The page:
Legislature(1995 - 1996)
02/13/1995 01:05 PM JUD
* first hearing in first committee of referral
= bill was previously heard/scheduled
= bill was previously heard/scheduled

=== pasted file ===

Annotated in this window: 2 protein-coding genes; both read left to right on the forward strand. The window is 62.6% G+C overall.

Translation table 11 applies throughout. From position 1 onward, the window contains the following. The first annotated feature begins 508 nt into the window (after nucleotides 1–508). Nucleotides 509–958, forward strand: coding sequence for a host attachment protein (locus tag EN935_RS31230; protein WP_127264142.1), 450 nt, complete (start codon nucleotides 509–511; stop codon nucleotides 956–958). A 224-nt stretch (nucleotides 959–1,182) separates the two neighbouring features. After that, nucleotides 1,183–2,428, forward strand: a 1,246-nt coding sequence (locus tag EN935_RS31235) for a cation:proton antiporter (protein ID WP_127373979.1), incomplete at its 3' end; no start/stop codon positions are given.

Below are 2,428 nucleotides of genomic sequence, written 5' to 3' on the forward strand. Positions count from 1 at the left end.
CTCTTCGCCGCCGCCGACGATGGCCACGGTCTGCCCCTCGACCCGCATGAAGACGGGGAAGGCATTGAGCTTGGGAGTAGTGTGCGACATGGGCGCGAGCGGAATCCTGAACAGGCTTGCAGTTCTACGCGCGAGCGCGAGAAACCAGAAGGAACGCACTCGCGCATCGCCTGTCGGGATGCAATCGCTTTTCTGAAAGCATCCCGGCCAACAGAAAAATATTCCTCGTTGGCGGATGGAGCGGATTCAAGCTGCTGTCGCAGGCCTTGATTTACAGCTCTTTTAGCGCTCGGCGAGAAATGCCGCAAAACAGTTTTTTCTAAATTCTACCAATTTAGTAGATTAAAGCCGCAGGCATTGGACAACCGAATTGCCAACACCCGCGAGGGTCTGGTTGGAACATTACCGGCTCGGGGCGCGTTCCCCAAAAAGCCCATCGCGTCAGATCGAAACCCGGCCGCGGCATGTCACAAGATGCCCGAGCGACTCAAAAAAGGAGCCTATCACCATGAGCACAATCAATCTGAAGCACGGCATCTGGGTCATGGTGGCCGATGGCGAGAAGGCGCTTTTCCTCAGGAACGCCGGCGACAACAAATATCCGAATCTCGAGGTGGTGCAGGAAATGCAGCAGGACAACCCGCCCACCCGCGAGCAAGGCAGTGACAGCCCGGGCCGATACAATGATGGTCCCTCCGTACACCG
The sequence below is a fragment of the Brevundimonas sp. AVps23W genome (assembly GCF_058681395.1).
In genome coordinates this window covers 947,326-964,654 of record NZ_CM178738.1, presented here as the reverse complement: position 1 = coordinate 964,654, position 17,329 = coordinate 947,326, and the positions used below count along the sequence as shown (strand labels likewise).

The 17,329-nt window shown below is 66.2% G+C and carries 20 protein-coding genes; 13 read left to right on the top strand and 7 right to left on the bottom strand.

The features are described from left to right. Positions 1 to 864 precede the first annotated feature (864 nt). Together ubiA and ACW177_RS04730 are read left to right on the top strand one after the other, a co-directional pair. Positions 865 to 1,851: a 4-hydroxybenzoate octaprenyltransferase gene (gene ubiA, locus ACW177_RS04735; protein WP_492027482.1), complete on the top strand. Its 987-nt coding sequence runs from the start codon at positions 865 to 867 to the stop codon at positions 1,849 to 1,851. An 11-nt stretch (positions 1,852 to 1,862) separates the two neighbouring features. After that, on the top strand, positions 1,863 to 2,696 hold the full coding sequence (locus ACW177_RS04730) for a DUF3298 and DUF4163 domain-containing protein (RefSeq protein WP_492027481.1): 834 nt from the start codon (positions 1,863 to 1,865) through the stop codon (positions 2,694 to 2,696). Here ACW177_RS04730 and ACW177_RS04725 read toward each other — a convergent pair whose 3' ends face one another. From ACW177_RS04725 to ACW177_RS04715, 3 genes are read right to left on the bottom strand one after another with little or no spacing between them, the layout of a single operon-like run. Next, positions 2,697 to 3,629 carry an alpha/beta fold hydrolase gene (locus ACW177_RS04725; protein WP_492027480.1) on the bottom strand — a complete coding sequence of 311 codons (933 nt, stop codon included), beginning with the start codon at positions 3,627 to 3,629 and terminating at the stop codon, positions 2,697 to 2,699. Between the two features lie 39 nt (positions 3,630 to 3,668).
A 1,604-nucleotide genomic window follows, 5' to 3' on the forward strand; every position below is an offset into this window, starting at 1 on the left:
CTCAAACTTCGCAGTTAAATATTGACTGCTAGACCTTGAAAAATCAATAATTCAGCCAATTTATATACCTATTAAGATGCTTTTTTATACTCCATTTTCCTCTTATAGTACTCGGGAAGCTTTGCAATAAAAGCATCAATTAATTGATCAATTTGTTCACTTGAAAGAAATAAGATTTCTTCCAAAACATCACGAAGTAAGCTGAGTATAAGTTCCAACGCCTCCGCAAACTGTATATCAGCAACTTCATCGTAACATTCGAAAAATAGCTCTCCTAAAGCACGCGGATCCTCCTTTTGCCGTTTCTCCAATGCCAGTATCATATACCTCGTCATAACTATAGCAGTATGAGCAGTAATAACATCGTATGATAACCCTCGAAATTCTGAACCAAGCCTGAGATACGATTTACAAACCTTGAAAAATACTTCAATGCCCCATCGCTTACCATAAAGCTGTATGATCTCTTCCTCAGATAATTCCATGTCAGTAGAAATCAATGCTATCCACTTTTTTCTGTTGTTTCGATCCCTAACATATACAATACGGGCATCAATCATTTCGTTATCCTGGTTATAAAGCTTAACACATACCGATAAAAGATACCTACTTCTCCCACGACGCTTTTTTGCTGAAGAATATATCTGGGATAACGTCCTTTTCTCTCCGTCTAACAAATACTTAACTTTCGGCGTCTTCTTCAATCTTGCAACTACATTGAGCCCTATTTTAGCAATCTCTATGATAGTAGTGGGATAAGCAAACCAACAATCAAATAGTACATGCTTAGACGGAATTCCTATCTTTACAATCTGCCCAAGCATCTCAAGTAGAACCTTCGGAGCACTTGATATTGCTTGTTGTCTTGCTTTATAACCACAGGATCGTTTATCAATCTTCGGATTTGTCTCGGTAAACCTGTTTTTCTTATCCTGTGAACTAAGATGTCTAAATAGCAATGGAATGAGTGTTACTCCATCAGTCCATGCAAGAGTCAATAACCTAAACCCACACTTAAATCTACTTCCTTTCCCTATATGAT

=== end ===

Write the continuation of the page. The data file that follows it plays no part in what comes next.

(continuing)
HJUD - 02/13/95 CSHJR 5 - LIMITING TERMS OF STATE LEGISLATORS Number 365 SARAH FISHER, Aide to Representative Gene Therriault, introduced the State Affairs Committee Substitute for HJR 5. The following sponsor statement was provided: "It proposes to limit terms by limiting the number of regular legislative sessions a person may serve. The resolution proposes that a person may not serve consecutively more than 12 full regular sessions in the legislature. The person may not again serve in the legislature as a result of an election or appointment to fill a vacancy until two consecutive sessions have elapsed. Also for the purposes of tabulating the number of sessions served, special sessions shall not be counted nor shall time served as a result of an appointment to fill a vacancy. "Term limits are a positive legislative reform, guaranteeing a flow of new legislators with new ideas. The popularity of term limits demonstrates that career politicians are not desirable. Term limits will also level the playing field for challengers facing long time incumbents, whose power is often times derived primarily from seniority. "Placing a constitutional amendment limiting the terms of state legislators on the ballot is a measure that is long overdue." MS. FISHER said she has been working with committee staff for a proposed committee substitute, dated 2/13/95, that makes just a few changes. There are three minor changes. On page 1, line 9 of the work draft, we took out the word "full" and changed the sentence to say, "A person may not serve consecutively during more than twelve regular sessions." The concern there was when you use the term "full", if someone for some reason after they are elected does not show up in Juneau at the start of the regular session on the first day, if they arrive on the second day, they are not serving a full legislative session. Periods served in the legislature as a result of appointment under this draft do not count towards the tabulation of a term limit. But what Representative Therriault wanted to make sure did count is if, in a situation which did happen in recent history, where a person resigned their position in the House, and then was appointed to fulfill a term in the Senate, those terms, because they are still serving consecutively, but because of the resignation, they are all of a sudden not under this. Under the first version, they would not be serving consecutively, so we wanted to make it a situation where, if you are fulfilling another appointment in another body, that did count towards your term limit. CHAIRMAN PORTER clarified if you had served half of your session in the House, and the other half in the Senate, that would be considered one session. MS. FISHER explained the second change proposed in the committee substitute. On page 2, line 5, paragraph (c), because of the concerns raised in the State Affairs Committee, we wanted to make sure a person who has served, or on their tenth year, is elected to the Senate, would not have to resign after 12 years. That would be an exception where they would be serving 13 or 14 years, possibly. Number 440 REPRESENTATIVE VEZEY felt the wording was too detailed, in Sections 2, 3 an 4. He felt they were not really necessary to be included in legislation, but perhaps just part of the explanation of the amendment when placed before the voters. Would it be interpreted by the courts as having a reasonable intent of the legislature, and a reasonable understanding of the people that supported it? There is nothing wrong with filling the Constitution up with a lot of verbiage, but if we had this kind of explanation on every paragraph in our Constitution, it would be a rather unruly document. Number 460 ANNE CARPENETI, Aide, House Judiciary Committee, stated she had asked that very question of Tam Cook about writing such great detail in the Constitution. Tam said you need to have term limits in the Constitution if they are to be upheld, and if you want to ensure that those limits would not be changed from year to year. You could put term limits in the Constitution and leave it up to legislation to flush out the details; but then again, what you would be dealing with is something that would be easier to change year in and year out. Number 475 REPRESENTATIVE VEZEY had no problem with the verbiage in Section 1. We have verbiage in Article 3 of the Constitution now, limiting the Governor to eight years. That constitutional amendment does not go into three paragraphs of verbiage explaining what two terms are. Number 490 MS. CARPENETI mentioned that leaving the language vague could result in running the risk of the legislative intent not being followed by a court. Number 505 CHAIRMAN PORTER said it comes down to the traditional debate on how detailed your Constitution should be made. He felt a constitutional amendment ought to be pretty straightforward and simple; but the difference between a Governor's 8 years, and 12 sessions for a legislator, is that you can get a lot more of a variation in those 12 sessions than you can in 8 years for a Governor. REPRESENTATIVE BUNDE reminded the committee if this were left as a letter of legislative intent, any Governor could veto it, as governors do quite frequently. MS. CARPENETI mentioned that the wording limiting the terms of a Governor state that no person who has been elected Governor for two full successive terms shall be, again, eligible for that office until one full term has intervened. She suggested the committee could provide that the legislature would adopt statutes or regulations to interpret this, which would make it a matter of legislation. CHAIRMAN PORTER said the problem with that is then we do not really have it immortalized; we have it at the whim of the legislature. MS. CARPENETI noted it has to be in the Constitution for the fact of establishing term limits. Doing it by statute would not survive a challenge, based on the fact that term limits are not in the Constitution. CHAIRMAN PORTER stated that the things left for interpretation by statute could be changed. Leaving all of the language in here, leaves no more "what if" questions. Number 700 REPRESENTATIVE FINKELSTEIN described his amendment. He felt eight years in one body was fair. That would lead to the best public policy, and he wanted to offer that as an alternative. CHAIRMAN PORTER felt 12 years was a compromise between what some felt was fair and what others thought was fair. If it were left at 16 years, that would be pretty close to a career. REPRESENTATIVE FINKELSTEIN then made the motion to amend his own amendment to say, "either body" rather than "one body" on page 1, line 10. REPRESENTATIVE BUNDE wanted to clarify that now they were talking about a total of eight years. CHAIRMAN PORTER asked Representative Finkelstein if his intent was to take his original amendment of 16 years back to 8 years total. REPRESENTATIVE FINKELSTEIN said that was correct. You would have to sit out a term after eight years, at which time you would be able to run again. After a little discussion, he decided to take out the word either, which could be misinterpreted to mean one or the other; but for the sake of clarity, he wanted to scratch the part of his amendment that changes page 1, line 10; leaving the change to page 1, line 9, deleting the word "twelve", and replacing it with the word "eight". CHAIRMAN PORTER asked Representative Finkelstein to hold his motion while he made a motion to first adopt the committee substitute as described. Seeing no objection, it was so ordered. Number 740 REPRESENTATIVE FINKELSTEIN again offered his amendment to change page 1, line 9, as described above. REPRESENTATIVE BUNDE asked if they could hear the bill sponsor speak. Number 770 REPRESENTATIVE GENE THERRIAULT explained what went into selecting 12 as the number of years. It was just coming up with a number that was devisable by Senate and House terms, leaving 12. Over the past 2 years, some people had desired 8 years, and other desired 16 years. Knowing this was a constitutional amendment requiring 27 votes, he had to ask himself what he could get 27 votes for. Number 800 REPRESENTATIVE FINKELSTEIN moved to adopt his amendment as described. There was objection, so a roll call vote was taken. Representatives Davis, Finkelstein and Bunde voted yes. Representatives Vezey, Green and Porter voted no. The amendment failed 3 to 3. TAPE 95-12, SIDE A Number 000 REPRESENTATIVE FINKELSTEIN then made the motion to amend Section 3 of the bill to say the effective date applying to the next legislature, which would be the Twenty-first Alaska Legislature. This would ensure that the elections for the Twentieth Legislature would not be affected. CHAIRMAN PORTER said it could still result in a Senator losing two years of a four year term. REPRESENTATIVE FINKELSTEIN wanted to re-craft Section 3 to say that any person elected in the 1996 election would be allowed to serve out their term. It is very hard to write constitutional language off the cuff, and felt the bill drafters could interpret it better. REPRESENTATIVE VEZEY objected to the amendment and a roll call vote was taken. Representatives Finkelstein and Davis voted yes. Representatives Bunde, Vezey, Green and Porter voted no. The amendment failed 4 to 2. Number 125 REPRESENTATIVE GREEN made a motion to move the draft committee substitute, version M, from committee, with individual recommendations and the zero fiscal note. Seeing no objection, the bill was moved.